Knowledge, attitude and practice study of HIV in female adolescents presenting for contraceptive services in a rural health district in the north-east of Namibia
Igumbor, Ehimario U.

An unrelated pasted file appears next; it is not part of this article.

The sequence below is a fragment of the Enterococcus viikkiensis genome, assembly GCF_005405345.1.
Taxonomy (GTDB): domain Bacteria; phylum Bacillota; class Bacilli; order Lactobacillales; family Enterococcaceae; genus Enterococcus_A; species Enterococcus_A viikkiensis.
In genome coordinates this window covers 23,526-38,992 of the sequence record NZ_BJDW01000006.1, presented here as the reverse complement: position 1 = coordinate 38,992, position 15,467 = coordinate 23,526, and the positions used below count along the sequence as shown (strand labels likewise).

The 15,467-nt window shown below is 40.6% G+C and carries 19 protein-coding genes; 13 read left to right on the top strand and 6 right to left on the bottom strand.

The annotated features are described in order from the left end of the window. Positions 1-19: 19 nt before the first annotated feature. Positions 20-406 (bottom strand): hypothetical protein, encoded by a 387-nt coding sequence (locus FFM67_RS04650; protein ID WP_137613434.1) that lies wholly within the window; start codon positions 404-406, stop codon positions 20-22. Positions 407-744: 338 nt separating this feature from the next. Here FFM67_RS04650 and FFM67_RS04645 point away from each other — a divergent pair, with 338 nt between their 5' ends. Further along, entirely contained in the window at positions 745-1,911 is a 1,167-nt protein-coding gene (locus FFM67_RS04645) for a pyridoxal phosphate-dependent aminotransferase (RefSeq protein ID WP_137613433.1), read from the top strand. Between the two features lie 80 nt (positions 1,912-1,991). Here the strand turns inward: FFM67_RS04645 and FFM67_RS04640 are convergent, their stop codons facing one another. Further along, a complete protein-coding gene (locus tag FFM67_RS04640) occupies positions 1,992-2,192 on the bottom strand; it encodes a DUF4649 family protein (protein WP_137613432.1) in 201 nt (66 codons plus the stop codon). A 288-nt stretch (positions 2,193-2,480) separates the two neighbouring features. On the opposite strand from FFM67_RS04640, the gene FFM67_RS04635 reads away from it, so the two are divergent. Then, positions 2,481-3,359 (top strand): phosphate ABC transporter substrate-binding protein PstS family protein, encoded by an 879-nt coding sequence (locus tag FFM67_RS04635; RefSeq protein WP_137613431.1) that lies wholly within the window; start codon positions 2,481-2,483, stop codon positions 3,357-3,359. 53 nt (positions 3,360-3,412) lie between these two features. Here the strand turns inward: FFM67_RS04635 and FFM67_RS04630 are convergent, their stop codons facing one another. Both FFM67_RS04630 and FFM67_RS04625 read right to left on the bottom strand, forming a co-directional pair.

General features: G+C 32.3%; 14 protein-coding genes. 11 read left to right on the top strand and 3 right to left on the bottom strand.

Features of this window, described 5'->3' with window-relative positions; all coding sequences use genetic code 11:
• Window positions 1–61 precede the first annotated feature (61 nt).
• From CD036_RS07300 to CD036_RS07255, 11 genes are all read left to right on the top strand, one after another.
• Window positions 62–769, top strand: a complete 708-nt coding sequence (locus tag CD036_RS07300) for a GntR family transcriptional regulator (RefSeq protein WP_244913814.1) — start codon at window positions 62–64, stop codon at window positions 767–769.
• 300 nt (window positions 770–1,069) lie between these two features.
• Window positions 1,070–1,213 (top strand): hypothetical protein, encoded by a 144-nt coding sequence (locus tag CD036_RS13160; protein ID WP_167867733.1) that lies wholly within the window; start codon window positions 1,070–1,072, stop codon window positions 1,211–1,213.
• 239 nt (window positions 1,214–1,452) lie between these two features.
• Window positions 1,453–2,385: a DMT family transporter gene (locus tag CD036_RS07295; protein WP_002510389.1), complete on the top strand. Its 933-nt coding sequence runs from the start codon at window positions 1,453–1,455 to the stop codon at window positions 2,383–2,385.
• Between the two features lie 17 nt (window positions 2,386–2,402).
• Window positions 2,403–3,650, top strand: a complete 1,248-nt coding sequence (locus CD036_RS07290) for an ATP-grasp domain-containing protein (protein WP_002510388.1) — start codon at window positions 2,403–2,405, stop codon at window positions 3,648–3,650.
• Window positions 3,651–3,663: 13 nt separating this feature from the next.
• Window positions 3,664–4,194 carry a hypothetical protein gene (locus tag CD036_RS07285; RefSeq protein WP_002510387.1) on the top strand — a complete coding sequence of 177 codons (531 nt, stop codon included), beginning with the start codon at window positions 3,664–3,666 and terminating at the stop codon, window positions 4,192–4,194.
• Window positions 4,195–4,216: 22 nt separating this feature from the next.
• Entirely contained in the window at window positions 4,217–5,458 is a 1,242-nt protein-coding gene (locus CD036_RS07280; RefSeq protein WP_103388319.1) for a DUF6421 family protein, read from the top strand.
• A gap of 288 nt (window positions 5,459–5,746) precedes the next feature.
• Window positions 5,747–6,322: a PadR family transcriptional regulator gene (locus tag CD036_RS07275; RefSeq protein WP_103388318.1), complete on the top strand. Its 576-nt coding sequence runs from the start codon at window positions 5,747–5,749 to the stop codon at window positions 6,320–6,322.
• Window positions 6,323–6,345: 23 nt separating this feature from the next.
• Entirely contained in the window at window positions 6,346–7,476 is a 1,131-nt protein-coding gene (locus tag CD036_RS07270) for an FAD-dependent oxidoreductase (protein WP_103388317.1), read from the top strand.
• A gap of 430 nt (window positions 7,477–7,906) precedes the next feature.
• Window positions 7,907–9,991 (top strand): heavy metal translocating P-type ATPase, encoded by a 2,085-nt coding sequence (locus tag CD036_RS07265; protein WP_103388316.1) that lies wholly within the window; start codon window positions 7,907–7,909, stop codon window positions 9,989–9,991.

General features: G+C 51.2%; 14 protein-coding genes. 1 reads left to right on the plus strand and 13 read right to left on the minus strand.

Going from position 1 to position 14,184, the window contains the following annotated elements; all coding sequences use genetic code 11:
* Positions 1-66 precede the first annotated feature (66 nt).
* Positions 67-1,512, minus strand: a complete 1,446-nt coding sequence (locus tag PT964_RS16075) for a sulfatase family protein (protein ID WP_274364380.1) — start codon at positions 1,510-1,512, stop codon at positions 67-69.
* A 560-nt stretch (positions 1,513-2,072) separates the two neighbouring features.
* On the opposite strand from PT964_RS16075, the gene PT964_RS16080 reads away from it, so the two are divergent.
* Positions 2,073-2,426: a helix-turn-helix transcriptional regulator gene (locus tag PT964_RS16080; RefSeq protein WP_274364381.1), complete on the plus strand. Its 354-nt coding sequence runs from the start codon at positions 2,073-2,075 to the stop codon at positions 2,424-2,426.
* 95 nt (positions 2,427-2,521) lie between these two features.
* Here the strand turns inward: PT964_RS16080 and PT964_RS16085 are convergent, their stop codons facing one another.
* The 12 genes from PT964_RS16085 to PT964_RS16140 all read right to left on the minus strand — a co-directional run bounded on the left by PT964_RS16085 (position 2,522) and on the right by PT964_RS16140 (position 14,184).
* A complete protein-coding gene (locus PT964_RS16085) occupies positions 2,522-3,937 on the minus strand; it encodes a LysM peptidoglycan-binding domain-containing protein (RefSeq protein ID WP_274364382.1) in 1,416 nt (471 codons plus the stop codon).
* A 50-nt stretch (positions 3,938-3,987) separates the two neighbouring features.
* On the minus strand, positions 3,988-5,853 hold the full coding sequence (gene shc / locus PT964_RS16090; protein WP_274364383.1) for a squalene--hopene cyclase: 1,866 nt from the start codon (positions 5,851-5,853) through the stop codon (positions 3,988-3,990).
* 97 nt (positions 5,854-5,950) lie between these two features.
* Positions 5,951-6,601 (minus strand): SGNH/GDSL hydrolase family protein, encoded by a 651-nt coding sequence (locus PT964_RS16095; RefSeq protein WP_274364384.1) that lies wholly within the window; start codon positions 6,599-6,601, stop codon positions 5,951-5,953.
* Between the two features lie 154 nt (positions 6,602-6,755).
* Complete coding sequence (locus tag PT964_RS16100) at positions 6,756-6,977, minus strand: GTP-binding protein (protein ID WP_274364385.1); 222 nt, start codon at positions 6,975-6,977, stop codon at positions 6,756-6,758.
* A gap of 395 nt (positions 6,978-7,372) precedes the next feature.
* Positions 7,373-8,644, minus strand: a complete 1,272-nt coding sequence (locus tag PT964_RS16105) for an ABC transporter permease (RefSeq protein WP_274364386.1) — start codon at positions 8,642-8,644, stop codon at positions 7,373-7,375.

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Background: Namibia bears a large burden of Human Immunodeficiency Virus (HIV), and the youth are disproportionately affected. Objectives: To explore the current knowledge, attitudes and behaviour of female adolescents attending family planning to HIV prevention. Methods: A cross-sectional study design was used on a sample 251 unmarried female adolescents aged from 13 years to 19 years accessing primary care services for contraception using an interviewer-administered questionnaire. Data were analysed using Epi Info 2002. Crude associations were assessed using cross-tabulations of knowledge, attitude and behaviour scores against demographic variables. Chi-square tests and odds ratios were used to assess associations from the cross-tabulations. All p-values < 0.05 were considered statistically significant. Results: A quarter of sexually active teenagers attending the family-planning services did not have adequate knowledge of HIV prevention strategies. Less than a quarter (23.9%) always used a condom. Most respondents (83.3%) started sexual intercourse when older than 16 years, but only 38.6% used a condom at their sexual debut. The older the girls were at sexual debut, the more likely they were to use a condom for the event (8% did so at age 13 years and 100% at age 19 years). Conclusions: Knowledge of condom use as an HIV prevention strategy did not translate into consistent condom use. One alternate approach in family-planning facilities may be to encourage condom use as a dual protection method. Delayed onset of sexual activity and consistent use of condoms should be encouraged amongst schoolchildren, in the school setting.